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NewX’er 4life
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Discussion Starter #1 (Edited)
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I've been going back and forth with a few ideas on what to do with the null space where my spare tire used to be. I've decided on an aux tank to fit there since I wanted more range out of the Xterra without the need for filling Jerry cans. A stock tank on the Xterra has 21 gallons (78L). This setup allows me to carry an additional 19 gallons (70L). Not quite a second full tank but pretty close!

Rough outline of how low the spare sat in the rear:


View of where the spare used to be:


View of our stock filler and vent hoses for reference:



View from inside spare tire location, evap on the left, filler hose in middle, vent on the right:


Vent on the left, filler hose in the middle, evap on the right:


Problems addressed
1. Choosing a fuel tank.
2. How to fill the auxiliary tank.
3. How to transfer fuel from the auxiliary tank to the main tank.
4. What to do with the evap system.
5. Fabricating a mounting method for the tank.

1. Choosing a Fuel Tank
Most aftermarket tanks require the use of an electric fuel pump and a sending unit and you have to plumb these up yourself. Not to mention a lot of the aftermarket tanks are very square and not the right configuration, and expensive. I figured why not just get an OEM style tank with a fuel pump made for it. The chosen tank for this project was a 19 gallon (70L) tank from a 2002 Chevy Blazer. Dimensions are 33" X 22" X 10 1/2". Example here.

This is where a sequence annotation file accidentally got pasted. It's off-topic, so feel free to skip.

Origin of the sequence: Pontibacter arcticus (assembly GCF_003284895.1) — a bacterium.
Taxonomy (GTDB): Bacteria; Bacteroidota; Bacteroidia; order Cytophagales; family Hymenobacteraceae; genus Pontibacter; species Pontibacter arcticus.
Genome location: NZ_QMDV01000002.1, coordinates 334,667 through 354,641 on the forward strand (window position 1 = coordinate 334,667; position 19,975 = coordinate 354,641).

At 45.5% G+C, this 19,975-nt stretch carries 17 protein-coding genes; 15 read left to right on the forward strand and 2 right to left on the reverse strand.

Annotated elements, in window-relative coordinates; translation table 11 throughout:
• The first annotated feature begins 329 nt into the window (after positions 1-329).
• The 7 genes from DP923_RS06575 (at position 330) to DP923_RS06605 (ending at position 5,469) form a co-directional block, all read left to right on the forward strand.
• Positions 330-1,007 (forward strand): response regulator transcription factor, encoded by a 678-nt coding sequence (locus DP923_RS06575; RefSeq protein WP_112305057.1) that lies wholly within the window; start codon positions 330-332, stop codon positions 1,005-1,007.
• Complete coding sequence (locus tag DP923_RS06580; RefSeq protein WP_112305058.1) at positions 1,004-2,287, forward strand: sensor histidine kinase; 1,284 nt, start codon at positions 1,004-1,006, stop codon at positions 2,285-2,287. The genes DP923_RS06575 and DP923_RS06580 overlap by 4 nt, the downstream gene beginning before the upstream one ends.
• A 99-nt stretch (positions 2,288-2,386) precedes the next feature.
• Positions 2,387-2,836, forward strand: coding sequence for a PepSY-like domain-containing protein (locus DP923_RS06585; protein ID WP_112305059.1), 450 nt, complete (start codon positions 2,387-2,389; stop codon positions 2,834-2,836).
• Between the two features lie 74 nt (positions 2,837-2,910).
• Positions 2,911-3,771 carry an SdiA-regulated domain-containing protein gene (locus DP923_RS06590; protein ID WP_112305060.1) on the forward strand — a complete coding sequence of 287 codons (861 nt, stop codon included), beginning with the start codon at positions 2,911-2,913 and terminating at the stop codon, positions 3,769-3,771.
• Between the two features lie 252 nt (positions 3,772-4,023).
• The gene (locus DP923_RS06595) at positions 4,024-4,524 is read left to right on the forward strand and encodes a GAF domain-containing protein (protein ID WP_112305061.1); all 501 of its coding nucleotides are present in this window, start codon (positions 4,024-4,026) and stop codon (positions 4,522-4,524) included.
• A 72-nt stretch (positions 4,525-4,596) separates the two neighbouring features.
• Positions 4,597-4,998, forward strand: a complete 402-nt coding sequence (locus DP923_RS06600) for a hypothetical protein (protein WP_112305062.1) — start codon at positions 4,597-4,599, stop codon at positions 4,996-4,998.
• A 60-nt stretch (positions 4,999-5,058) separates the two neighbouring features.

2. Filling The Tanks
I've decided the simplest way is to fill both tanks at once via a splitter fitting. When filling up at a fuel station both tanks are filled at once. While it would be nice to isolate both tanks, money-wise it did not make sense for me. The auxiliary tank is located a tad higher than the OEM tank, so the OEM tank will fill up first.

Diagram:


Raw splitter (or "y") fitting:


3. Transferring Fuel
The fuel from the auxiliary tank will be transferred to the OEM tank via a pump. The Blazer OEM pump from the aux. tank will be turned on via a switch to initiate the transfer.

Here is the setup in the cab (ignore the puncture hole):


That Autometer gauge dims when the headlights are on and will flash when fuel is less than 10%. This was the only spot left to mount it that didn't have structural (often metal) bracing and such behind it and I didn't want a gauge pod on the dash. You will have to turn off the switch when the gauge is at 0% (or sooner if you like). Currently the Blazer pump takes approximately 20-30min to fully empty the auxiliary fuel into the OEM tank.